Dealing with edge cases

One of the challenges of working with inter-disciplinary software teams involves incessant yet valuable inputs from QA engineers, who earnestly point out situations not necessarily covered by the MRD or UI spec, aka “edge cases”.

These cases typically impact perhaps 5 – 10 % of the target user audience, if not less. But as the leade designer for an ambitious re-design, and as a consultant guiding the client on doing what’s right for the user, how do you handle these requests without dismissing them rudely or acquiescing to every single request (and thus caught stuck in the quicksand of pointless iterations)?

Here are some quick pointers I’ve learned from Andrei/Involution. The basic overall premise is that the designer is there to help ship a product to users, given time/resource constraints.

  1. Gather all the pertinent info about the case: the main context, primary trigger, consequences if not resolved, level of impact/severity on user’s productivity and goal/task-completion
  2. Ask: does this happen once, twice, or more? Be sure to ask BOTH the PM and the Dev Lead or QA–you’ll likely get different answers, which will force a much-needed but often neglected conversation among key stakeholders about the app’s utility in “real situations” and what’s really important in terms of the product strategy/direction.

Upon resolution of the frequency…

  • If it happens just once, shelve it as a bug for now to be addressed “if there’s time”; so just have QA file a formal bug and move on to other high priority design tasks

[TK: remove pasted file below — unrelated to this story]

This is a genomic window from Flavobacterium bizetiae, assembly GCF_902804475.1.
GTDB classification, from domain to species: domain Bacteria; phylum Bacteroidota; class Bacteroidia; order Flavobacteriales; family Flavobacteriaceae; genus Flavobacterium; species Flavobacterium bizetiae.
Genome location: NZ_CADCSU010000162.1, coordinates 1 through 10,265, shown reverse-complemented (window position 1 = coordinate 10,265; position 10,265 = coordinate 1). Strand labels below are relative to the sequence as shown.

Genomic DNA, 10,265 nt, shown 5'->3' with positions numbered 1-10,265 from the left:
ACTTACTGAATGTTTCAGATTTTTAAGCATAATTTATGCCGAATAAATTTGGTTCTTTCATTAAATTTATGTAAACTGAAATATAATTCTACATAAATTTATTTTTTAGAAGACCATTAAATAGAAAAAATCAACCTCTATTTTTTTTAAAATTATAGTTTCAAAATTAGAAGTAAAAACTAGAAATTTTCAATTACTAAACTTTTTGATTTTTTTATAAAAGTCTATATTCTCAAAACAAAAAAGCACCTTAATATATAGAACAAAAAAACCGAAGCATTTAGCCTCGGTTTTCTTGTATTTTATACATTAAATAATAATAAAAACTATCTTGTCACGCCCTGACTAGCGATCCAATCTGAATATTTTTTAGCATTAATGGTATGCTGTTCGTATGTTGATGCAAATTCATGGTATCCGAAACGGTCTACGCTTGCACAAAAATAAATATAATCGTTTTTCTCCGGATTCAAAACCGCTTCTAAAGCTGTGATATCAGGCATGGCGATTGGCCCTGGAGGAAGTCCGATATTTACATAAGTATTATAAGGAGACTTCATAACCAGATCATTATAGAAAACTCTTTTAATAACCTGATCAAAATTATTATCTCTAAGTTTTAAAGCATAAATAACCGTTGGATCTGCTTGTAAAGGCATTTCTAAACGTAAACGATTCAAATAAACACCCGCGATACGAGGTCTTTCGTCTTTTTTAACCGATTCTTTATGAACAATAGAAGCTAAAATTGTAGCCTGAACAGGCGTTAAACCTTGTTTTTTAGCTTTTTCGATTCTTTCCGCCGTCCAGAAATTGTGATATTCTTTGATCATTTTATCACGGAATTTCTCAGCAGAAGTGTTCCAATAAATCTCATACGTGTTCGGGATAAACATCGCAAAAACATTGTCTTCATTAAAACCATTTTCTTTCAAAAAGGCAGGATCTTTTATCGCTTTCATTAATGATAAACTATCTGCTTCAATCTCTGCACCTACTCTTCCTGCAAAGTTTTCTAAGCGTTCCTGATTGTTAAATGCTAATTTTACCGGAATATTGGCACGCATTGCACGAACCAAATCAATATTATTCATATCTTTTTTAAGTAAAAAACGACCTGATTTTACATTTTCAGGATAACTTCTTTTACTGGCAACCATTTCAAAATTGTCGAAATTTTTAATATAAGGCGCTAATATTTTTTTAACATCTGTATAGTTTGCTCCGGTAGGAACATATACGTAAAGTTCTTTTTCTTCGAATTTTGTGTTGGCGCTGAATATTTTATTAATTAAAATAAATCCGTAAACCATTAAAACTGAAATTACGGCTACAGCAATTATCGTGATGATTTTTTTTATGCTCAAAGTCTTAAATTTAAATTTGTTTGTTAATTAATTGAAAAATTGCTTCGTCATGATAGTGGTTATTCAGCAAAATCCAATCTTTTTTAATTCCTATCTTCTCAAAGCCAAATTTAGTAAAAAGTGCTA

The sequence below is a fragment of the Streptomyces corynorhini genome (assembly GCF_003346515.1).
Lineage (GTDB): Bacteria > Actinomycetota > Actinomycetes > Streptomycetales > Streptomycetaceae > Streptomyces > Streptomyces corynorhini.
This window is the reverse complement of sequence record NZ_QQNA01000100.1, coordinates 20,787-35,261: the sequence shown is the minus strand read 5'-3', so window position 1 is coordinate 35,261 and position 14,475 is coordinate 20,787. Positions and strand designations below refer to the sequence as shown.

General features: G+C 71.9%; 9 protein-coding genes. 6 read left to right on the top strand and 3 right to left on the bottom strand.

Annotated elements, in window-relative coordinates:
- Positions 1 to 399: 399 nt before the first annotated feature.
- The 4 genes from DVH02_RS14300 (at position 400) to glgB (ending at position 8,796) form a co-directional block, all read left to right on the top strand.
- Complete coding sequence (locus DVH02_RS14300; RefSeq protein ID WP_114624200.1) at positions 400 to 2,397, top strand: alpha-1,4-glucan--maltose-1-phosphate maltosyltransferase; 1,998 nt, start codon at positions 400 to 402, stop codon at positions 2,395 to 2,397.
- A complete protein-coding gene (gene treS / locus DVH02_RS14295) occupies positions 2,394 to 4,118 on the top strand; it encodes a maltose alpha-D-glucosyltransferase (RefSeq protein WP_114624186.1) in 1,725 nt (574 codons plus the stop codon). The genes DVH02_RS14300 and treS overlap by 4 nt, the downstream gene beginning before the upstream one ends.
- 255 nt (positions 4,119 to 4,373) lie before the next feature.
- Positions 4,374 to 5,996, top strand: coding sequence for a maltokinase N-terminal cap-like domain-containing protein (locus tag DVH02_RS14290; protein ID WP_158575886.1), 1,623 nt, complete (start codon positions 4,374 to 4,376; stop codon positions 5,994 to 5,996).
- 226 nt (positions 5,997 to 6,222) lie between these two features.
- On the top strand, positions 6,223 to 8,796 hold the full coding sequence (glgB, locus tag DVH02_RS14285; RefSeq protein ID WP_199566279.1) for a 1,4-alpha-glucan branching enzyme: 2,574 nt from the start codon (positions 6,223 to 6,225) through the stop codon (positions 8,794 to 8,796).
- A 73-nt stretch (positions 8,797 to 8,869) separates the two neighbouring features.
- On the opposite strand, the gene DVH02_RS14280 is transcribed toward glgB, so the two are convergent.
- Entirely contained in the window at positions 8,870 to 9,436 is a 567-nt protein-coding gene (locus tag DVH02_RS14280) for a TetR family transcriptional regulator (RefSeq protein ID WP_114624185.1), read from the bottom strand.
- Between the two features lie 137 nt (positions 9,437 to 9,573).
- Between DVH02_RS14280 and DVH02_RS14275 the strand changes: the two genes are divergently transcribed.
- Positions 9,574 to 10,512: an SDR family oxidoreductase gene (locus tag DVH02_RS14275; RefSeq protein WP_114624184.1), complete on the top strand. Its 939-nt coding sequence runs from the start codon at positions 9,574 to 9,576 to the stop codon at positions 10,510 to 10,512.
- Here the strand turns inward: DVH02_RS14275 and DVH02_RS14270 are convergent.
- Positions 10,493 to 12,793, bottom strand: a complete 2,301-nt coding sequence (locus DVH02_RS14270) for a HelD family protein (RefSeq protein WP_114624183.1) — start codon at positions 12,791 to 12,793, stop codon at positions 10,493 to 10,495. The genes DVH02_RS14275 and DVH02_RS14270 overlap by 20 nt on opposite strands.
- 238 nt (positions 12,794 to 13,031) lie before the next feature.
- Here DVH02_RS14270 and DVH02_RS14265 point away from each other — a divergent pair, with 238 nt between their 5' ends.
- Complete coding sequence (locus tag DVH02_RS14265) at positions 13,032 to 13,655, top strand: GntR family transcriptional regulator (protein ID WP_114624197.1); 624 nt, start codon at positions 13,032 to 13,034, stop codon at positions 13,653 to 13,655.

• If it’s a few times, explore a few design alternatives but set a firm timeline. If the situation is not resolved by then, have QA file a bug and move on
  • If it’s everywhere, or warrants major impact due to PM/customer request priority or executive fiat (as is often the case), then certainly get this design tasked and prioritized and crank on it!

Another thing to consider all the while is the adage “don’t break 80% of the app, just to fix something used by 20% of the users”. Holding to that ideal can be difficult when facing a QA nagging you in your face (or filling up your inbox with lovely screenshots). Just remember to verify the frequency, priority, and fit within the overall design strategy. The QA’s job is to find those crazy weird edge cases and dutifully report and file them for handling per their bug filing systems (clearquest, etc.)–so you should simply recognize that, and don’t let it get in your way as a designer. You’re not beholden to fix every single problem encountered; you’re paid to help deliver the best possible solution for your users/customers given the constraints of the situation.

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